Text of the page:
Our best player by far this tournament was Manu Tuilagi, young, inexperienced and therefore doesn’t know how to grind out a result. Well bollocks to that, he was cleaning up after Tindall all tournament and the only player to consistently break the line. Look at the welsh team, the team isn’t made up of experienced players for the sake of it. Hell Stephen Jones wasn’t even on the bench in the Quarters, and they didn’t even take Martyn Williams!

Its time to ditch this experience, take a plunge and build a new team. If that means we have a couple of years of being in the bottom 3 in the nations, so be it. Its better than persisting with players who are never going to be good enough. And I never thought I’d say this but that may mean ditching Jonny Wilkinson, however for me, and this is quite a personal preference I don’t think Flood is a replacement.


Some players never have any luck, if we look back to football there are always some players who always seem to be injured. Kieron Dyer a prime example. So is the case with rugby. Some players seem to be perpetually injured.

Two players spring to mind here, Andrew Sheridan and captain Lewis Moody. On his day Andrew Sheridan is a fearsome player, strong as an Ox and a powerful scrummager. Unfortunately his days are few and far between as he’s always getting injured.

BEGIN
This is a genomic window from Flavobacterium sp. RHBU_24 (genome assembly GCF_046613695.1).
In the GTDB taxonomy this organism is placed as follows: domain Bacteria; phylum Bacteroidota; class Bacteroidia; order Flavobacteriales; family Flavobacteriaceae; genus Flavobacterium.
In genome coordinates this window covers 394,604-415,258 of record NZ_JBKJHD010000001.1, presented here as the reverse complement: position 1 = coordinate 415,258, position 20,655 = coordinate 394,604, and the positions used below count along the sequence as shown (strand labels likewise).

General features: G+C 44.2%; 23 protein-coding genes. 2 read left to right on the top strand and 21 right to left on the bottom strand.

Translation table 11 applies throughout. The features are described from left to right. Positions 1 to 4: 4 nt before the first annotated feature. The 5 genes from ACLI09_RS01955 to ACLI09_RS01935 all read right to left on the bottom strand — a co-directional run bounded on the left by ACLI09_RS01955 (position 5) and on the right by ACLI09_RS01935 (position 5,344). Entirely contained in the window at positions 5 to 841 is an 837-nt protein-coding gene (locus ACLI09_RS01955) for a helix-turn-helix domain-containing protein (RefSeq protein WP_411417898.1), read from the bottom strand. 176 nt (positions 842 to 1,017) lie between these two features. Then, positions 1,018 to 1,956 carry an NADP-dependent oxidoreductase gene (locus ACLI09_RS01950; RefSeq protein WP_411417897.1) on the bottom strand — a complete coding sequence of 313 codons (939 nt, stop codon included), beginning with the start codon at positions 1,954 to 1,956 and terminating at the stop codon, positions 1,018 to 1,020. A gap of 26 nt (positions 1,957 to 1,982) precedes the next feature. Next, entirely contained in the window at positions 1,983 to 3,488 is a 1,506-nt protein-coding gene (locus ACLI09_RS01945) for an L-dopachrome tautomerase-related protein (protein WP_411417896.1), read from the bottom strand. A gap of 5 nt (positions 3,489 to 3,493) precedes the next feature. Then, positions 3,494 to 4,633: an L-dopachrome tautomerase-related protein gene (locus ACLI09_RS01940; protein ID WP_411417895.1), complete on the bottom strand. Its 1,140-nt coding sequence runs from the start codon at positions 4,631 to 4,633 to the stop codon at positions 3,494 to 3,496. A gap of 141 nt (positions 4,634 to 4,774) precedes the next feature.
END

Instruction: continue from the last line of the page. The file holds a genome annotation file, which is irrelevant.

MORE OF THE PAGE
Injuries are part of the game and its gotten a lot worse in the last few years as players have gotten bigger and more mobile due to the changing game and its professionalism. Problem is players who are prone to injury are a liability.

Should a place in a squad go to a player who might last a game just cause he’s quite good. Or is his likely injury going to end up being more disruptive to the squad as a whole?

And your captain’s name is first on the team sheet, a guaranteed spot. Is certainly shouldn’t be the likely case of if he’s not injured, and he shouldn’t be coming off every game after 60 minutes. If you’re prone to injury you probably are not worth the gamble, sad as that may be.